FPTP change; stuck in a snowdrift?


Hunters in the Snow by Pieter Brueghel the Elder (1565)

The artistry and detail in Peter Brueghel’s masterpiece ‘Hunters in the Snow’ is enough to take your breath away. But the story it depicts is equally intriguing. A group of hunters cross the foreground, heads bowed returning with a very slim catch. Even their line of dogs looks depressed, stooped over with snouts almost dragging the snow.

In the middle ground, though, all the folk are out on the frozen village pond clearly having a great time playing winter games. They seem separate from the harsh reality of the environment, not wanting to acknowledge that they might become very unfortunate victims of it quite soon.

Probably we can all think of examples in modern life where we’ve seen this dynamic at play. 5.5.5 & Counting cannot help wondering whether the political parties in this country who want and need FPTP elections replaced are a bit like the villagers. Take Nigel Farage whose UKIP party laughably gained one seat on the back of nearly 4m votes in 2015. What could possibly be more urgent – more of a priority – than getting the ball rolling for a Brexit-like campaign for electoral reform? Yet off he went to the US to give valuable time and resource to, of all people, Donald Trump.

Now we have a lot of time for the Green Party but what was the point of Caroline Lucas a little while ago seeking a pact with Labour, a party that has never mentioned electoral reform in a manifesto. We have heard no more since. The Greens suffered under FPTP too gaining one seat with just under one million votes. They might be trying to send a strategically placed curling stone down the rink but look again at history. Mainstream interests invariably have the power to swallow up or clear out whatever it suits them to label a marginal interest and without ultimately conceding anything of much worth at all.

The Lib-Dems are a bit of a mystery. We know that as willing capitulators to the no-hope 2011 AV referendum and their subsequent electoral collapse, they must be feeling a little reserved and glum about where to go next. Could they ever admit that had they organised and led a concerted, focussed campaign on an appropriate timeline to get the messages over and over, a bit like Brexit did, the outcome could have been much different. Once, they would naturally have been at the head of an electoral reform campaign but now we think the leadership focus would have to be elsewhere.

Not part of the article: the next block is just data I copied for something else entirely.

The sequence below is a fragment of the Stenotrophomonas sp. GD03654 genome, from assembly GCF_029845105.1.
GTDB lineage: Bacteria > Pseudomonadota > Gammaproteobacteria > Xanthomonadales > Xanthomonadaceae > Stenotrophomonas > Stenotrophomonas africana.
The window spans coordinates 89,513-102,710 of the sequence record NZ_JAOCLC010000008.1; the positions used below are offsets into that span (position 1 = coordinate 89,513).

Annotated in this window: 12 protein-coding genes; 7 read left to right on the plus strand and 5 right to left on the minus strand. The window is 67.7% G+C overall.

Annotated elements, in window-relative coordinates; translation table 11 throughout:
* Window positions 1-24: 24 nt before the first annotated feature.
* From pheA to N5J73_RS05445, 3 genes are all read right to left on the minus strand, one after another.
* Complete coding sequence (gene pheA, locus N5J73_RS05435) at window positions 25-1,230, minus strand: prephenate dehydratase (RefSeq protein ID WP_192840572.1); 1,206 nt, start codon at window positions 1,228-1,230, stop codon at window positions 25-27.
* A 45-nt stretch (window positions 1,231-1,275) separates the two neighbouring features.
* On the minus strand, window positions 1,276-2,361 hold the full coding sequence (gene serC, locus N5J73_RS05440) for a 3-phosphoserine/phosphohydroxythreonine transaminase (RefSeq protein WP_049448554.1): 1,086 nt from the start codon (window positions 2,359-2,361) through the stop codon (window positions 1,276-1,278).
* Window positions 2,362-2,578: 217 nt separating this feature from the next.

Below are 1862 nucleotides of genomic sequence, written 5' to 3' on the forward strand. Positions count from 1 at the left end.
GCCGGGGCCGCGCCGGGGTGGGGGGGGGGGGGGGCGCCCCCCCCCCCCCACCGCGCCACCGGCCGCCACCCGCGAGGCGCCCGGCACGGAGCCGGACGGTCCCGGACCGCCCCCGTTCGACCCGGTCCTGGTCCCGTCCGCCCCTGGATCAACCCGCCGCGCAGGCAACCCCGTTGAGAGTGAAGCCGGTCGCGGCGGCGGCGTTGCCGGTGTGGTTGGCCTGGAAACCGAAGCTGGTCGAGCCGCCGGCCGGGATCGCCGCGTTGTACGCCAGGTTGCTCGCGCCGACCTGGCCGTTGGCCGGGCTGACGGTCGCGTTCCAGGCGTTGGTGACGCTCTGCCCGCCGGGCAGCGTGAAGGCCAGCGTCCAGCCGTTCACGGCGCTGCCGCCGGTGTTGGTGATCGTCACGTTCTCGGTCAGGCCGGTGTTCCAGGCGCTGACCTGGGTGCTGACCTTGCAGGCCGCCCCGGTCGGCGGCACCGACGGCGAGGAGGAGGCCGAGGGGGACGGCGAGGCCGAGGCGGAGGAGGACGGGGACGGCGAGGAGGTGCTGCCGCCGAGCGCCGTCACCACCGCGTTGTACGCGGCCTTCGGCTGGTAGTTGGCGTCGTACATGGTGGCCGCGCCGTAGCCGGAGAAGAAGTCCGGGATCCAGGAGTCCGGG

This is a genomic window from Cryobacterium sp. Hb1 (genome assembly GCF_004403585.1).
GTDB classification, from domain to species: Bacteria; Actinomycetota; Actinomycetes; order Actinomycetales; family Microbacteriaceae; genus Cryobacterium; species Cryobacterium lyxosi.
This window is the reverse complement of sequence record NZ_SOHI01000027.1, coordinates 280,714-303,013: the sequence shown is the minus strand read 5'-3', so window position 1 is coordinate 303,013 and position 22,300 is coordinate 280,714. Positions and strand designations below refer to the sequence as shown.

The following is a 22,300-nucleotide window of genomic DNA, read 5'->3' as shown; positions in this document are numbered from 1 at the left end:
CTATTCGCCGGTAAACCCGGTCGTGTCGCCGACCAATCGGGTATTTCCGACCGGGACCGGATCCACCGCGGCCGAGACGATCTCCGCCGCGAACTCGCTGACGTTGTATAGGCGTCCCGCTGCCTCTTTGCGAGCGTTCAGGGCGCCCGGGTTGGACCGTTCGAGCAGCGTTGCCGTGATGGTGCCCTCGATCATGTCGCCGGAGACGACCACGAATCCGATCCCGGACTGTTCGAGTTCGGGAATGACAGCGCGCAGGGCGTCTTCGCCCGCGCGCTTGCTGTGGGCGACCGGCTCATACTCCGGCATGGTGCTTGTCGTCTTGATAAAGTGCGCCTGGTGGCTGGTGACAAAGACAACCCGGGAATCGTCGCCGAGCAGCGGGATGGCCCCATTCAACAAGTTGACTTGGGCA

The integrity and consistency of Nicola Sturgeon and the SNP is thus far quite impressive. The one smaller party that did benefit from the FPTP system but still with a manifesto commitment to electoral reform because it is fair to voters. Sustain that and it’s the best and most powerful position of principle to work from. Continual media obsession with a ‘will she/won’t she?’ on a second independence referendum hogs all the attention on politics north of the border. But Sturgeon doesn’t need propping up by FPTP, independent Scotland or not. We think she’d say that if Labour returns 25%, that should translate to something like 25% representation in Holyrood, Westminster or wherever. Simple!

Rabbits aren’t going to come running out of their cosy warrens into the waiting nets of hunters and there will be sports and fun fairs again on a frozen Thames before turkeys in their hundreds of safe seats in England vote for Christmas. The Other parties must become acutely aware that nothing less than a professionally organised campaign in a Brexit format – a direct and sustained campaign without the lies and deceptions that targets the jugular of the political establishment – is going to shift anything.

The two-party system is being kept artificially afloat thanks to FPTP. Voters need to be given a stake in electoral reform and the critical question at this moment is not a campaign how, why, who, where? It’s when and what on earth is the delay all about? The snow melts away but winter soon comes round again to bite painfully with its harsh reality.